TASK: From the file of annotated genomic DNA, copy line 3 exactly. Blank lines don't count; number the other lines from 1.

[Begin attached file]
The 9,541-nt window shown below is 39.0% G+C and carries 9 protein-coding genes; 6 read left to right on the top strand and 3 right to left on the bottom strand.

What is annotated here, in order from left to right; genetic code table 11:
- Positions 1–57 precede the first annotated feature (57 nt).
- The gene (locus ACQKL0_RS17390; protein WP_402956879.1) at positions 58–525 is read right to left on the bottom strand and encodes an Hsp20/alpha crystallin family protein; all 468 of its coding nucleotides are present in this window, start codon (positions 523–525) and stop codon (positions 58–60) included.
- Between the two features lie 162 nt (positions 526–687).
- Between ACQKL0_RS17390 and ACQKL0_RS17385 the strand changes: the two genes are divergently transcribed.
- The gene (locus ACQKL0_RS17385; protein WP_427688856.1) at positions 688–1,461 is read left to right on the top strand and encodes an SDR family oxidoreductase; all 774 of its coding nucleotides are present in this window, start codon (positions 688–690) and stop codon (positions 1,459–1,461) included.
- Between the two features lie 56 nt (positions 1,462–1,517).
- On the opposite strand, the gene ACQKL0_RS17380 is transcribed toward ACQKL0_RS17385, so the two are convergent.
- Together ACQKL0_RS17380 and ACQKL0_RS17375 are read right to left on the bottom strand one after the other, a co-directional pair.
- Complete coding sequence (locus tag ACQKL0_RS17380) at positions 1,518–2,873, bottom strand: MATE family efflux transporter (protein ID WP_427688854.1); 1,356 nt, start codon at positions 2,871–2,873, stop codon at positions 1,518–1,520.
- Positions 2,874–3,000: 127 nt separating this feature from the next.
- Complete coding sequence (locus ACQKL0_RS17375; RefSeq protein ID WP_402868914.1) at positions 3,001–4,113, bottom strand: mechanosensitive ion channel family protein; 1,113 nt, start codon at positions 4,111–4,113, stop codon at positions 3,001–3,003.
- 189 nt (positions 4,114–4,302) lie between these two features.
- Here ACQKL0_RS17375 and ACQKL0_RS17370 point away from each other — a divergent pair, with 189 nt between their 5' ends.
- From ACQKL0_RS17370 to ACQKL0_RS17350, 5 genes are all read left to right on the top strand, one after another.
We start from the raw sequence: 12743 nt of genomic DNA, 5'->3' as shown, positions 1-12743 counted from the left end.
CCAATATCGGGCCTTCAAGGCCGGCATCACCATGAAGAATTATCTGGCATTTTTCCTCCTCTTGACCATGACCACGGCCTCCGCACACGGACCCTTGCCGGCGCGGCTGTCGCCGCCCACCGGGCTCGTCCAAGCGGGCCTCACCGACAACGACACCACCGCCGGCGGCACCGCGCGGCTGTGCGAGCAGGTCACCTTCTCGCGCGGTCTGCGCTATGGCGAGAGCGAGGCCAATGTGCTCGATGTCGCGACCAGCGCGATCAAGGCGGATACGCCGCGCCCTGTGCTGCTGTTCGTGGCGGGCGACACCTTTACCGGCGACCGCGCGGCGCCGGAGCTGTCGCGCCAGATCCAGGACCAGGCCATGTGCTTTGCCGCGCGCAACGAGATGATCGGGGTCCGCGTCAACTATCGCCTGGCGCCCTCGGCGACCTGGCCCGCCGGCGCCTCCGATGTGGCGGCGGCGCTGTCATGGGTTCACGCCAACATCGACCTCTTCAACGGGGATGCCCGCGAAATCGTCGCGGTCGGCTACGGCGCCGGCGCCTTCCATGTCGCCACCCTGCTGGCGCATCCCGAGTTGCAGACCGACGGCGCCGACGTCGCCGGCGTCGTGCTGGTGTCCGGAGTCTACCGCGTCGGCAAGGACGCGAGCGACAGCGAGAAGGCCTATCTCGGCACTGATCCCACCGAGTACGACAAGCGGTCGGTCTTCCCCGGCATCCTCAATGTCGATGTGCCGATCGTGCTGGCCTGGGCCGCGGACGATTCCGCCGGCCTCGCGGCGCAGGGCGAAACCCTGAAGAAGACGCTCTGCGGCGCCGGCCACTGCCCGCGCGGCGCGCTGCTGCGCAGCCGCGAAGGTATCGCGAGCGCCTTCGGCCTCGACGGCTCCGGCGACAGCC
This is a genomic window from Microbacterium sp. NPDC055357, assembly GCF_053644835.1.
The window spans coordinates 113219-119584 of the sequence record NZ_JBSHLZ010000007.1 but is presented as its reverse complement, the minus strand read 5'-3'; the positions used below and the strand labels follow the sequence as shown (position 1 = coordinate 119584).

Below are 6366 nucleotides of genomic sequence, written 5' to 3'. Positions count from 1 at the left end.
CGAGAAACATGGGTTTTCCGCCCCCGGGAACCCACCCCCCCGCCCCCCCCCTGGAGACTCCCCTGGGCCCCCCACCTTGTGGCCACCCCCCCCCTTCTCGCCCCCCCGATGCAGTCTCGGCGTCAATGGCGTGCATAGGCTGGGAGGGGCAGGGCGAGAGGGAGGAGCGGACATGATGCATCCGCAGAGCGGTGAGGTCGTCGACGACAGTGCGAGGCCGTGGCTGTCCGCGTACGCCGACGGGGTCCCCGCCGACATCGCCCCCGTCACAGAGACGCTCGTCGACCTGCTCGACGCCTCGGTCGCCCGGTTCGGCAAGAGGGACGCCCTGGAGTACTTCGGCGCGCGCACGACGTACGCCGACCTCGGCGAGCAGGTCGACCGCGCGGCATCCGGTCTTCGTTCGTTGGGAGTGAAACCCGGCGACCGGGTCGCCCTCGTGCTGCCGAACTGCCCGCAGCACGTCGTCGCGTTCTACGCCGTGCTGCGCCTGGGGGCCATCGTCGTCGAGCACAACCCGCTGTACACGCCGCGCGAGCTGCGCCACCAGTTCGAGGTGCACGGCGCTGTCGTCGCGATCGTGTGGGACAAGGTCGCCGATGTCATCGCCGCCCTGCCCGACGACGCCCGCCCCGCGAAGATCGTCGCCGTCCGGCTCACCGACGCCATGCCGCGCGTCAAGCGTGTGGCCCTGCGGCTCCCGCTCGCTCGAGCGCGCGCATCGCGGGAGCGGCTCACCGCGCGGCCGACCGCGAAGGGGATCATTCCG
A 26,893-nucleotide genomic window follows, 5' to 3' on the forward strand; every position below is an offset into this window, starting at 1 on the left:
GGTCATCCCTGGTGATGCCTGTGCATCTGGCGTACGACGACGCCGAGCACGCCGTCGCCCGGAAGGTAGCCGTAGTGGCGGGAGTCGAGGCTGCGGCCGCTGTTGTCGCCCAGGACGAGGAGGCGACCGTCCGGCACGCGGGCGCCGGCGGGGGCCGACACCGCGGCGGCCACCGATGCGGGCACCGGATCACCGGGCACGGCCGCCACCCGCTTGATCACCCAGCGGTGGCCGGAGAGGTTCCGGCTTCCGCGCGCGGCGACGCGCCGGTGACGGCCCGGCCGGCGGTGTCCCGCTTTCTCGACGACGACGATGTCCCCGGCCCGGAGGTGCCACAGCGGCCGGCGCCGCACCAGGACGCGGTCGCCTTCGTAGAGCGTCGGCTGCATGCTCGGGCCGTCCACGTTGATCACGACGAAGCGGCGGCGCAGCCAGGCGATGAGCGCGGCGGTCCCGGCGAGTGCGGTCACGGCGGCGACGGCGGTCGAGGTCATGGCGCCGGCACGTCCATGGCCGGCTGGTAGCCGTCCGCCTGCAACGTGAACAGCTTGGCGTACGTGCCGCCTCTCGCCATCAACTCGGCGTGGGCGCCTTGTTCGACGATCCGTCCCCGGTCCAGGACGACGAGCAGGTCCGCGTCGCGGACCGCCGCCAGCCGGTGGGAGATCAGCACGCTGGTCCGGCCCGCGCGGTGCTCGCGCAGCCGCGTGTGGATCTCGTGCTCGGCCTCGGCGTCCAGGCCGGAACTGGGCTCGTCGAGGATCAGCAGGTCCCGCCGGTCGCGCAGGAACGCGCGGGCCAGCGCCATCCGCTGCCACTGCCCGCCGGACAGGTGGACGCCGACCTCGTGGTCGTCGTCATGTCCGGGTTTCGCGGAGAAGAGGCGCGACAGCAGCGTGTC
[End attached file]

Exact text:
- Positions 1–57 precede the first annotated feature (57 nt).